Cell phones and screens are keeping your kid awake

Highlights of the story

Devices in the bedroom are linked to children’s loss of sleep time and quality, new study says

Even children and teenagers who don’t stay up late online lose sleep


Today, teachers are often faced with classrooms filled with yawning students who stay up late taking selfies or playing online games.

For children and adolescents, nighttime use of mobile phones, tablets and computers is linked to a loss of sleep duration and sleep quality, new research finds. Even kids who don’t use phones or other technologies littering their bedrooms at night don’t close their eyes and are prone to daytime sleepiness, analysis published today in the journal JAMA Pediatrics shows.

Dr Ben Carter, lead author and senior lecturer in biostatistics at King’s College London, said: “The analysis revealed ‘a consistent pattern of effects across countries and contexts’.

Carter and his colleagues reviewed the medical literature to identify hundreds of applicable studies conducted between January 1, 2011 and June 15, 2015. They selected 20 research reports. involving a total of 125,198 children, equally divided by sex, with a mean age of 14 and a half years. After extracting the appropriate data, Carter and his co-authors performed their own meta-analysis.

Few parents would be surprised by the results: The team found a “strong and consistent association” between bedtime media device use and inadequate sleep, sleep quality poor sleep and excessive daytime sleepiness.

Surprisingly, however, Carter and his team found that kids who didn’t use devices in their bedrooms still had disrupted sleep and were likely to suffer the same problems. The light and sound emitted by technology, as well as the content itself, can be too stimulating.

Although Carter admits that one weakness of the analysis is “the way the data is collected in primary studies: self-reported by parents and children,” many of us will likely recognize the habit. of his family is reflected in the statistics.

A large-scale poll conducted by the National Sleep Foundation (PDF) in the United States reported in 2013 that 72% of children and 89% of adolescents had at least one device in their sleep environment. they. The same report also shows that most of this technology is used near bedtime.

According to Carter and his co-authors, this ubiquitous technology negatively affects children’s sleep by delaying their bedtime, when they finish watching a movie or playing an extra game. .

The light emitted by these devices can also affect circadian rhythms, the biological processes that time internal clocks, including body temperature and hormone release, the researchers explain. the researchers explained. A specific hormone, melatonin, causes feelings of fatigue and contributes to the timing of our sleep-wake cycles. Electronic lights can delay the release of melatonin, disrupting this cycle and making it harder to fall asleep.

Carter and his co-authors also suggest that online content can be psychologically stimulating and keep kids and teens awake when they turn off their devices and try to fall asleep.

Dr Sujay Kansagra, director of the pediatric neuropsychiatric sleep medicine program at Duke University Medical Center, who was not involved in the new analysis, said: “Sleep is very important for children. “We know that sleep plays an important role in brain development, memory, self-regulation, attention, immune function, heart health and more.”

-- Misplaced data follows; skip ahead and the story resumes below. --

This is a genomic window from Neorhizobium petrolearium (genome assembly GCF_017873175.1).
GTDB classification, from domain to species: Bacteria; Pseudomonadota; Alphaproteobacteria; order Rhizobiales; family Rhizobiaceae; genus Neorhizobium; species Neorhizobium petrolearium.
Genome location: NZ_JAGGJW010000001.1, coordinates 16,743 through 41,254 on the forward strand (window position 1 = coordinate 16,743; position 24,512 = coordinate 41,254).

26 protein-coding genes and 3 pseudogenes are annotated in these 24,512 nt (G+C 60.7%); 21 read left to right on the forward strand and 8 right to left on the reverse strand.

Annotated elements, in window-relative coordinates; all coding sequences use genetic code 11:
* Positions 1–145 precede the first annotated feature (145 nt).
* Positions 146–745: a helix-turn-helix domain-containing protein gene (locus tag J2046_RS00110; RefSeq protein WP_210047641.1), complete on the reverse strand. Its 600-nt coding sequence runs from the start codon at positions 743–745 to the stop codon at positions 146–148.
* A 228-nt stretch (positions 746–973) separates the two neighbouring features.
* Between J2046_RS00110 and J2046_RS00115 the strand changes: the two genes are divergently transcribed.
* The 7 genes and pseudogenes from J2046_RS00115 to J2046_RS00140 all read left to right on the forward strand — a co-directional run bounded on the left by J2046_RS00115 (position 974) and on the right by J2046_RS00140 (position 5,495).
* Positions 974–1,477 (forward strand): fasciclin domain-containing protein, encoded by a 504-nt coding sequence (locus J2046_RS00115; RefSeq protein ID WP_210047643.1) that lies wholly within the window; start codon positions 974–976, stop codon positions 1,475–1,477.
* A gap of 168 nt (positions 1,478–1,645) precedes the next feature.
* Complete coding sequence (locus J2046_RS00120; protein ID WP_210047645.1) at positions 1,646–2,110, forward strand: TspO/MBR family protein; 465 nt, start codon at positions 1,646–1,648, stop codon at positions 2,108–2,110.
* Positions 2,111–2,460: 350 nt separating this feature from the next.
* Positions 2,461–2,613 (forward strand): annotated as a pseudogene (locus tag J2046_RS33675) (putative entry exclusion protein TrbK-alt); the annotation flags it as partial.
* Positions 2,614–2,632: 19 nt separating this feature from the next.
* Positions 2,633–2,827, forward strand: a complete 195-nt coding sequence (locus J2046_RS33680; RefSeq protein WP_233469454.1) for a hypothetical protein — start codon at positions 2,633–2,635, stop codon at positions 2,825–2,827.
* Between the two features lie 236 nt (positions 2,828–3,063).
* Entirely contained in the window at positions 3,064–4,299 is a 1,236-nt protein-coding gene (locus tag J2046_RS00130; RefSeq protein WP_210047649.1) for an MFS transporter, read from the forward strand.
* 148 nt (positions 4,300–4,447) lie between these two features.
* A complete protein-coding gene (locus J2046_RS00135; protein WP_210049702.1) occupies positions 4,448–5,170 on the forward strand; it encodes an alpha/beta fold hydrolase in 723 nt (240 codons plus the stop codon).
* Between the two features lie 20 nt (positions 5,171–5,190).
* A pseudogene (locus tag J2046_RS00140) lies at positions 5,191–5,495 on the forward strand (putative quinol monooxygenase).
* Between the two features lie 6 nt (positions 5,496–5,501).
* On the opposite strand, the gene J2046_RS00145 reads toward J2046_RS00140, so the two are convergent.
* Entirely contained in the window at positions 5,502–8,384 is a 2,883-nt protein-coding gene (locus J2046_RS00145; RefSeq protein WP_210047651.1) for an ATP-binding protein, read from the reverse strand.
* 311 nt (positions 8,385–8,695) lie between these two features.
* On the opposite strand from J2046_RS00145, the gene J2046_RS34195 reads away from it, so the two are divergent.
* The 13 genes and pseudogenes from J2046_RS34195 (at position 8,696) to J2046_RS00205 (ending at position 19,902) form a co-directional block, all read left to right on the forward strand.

Kansagra, author of the book “My Child Waken Sleep,” notes that the period of greatest brain development is during the first three years of our lives, which corresponds to the time when we need and sleep the most. “It’s hard to believe this is a coincidence.”

It’s possible parents underestimated kids’ use of devices at night, Kansagra said, but more likely, the technology simply interferes with sleep hygiene. “For example, kids who are allowed to leave devices in their room can avoid a good night’s sleep that we know is very helpful for sleep,” he said.

Dr. Neil Kline, representative of the American Sleep Association, agrees that sleep plays an important role in a child’s healthy development, although “we don’t know all the science behind it. There are even some studies that demonstrate an association between ADHD and certain sleep disorders.”

In many respects, the new study’s findings are not surprising. “Sleep hygiene is being significantly impacted by technology, especially during the teen years,” says Kline, who makes his point based not just on research but also on “experience,” says Kline. personal experiences and anecdotes of many other sleep experts”.

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  • Sleep hygiene – tips to help facilitate good, continuous, and adequate sleep – includes having a quiet room. And that means getting rid of items that interfere with sleep, including electronics, TVs and even pets if they interfere with sleep, says Kline.

    Another important tip comes from the National Sleep Foundation, which recommends at least 30 minutes of “device-free transition time” before bed. Power off for better sleep.

    Other recommendations for good sleep hygiene include not exercising (physically or mentally) too close to bedtime; establish a regular sleep schedule; limit exposure to light before sleeping; avoiding stimulants such as alcohol, caffeine and nicotine in the hours before bedtime; and create a dark, comfortable and peaceful sleeping environment.

    https://www.cnn.com/2016/10/31/health/kids-sleep-screens-tech/index.html Cell phones and screens are keeping your kid awake

    Russell Falcon

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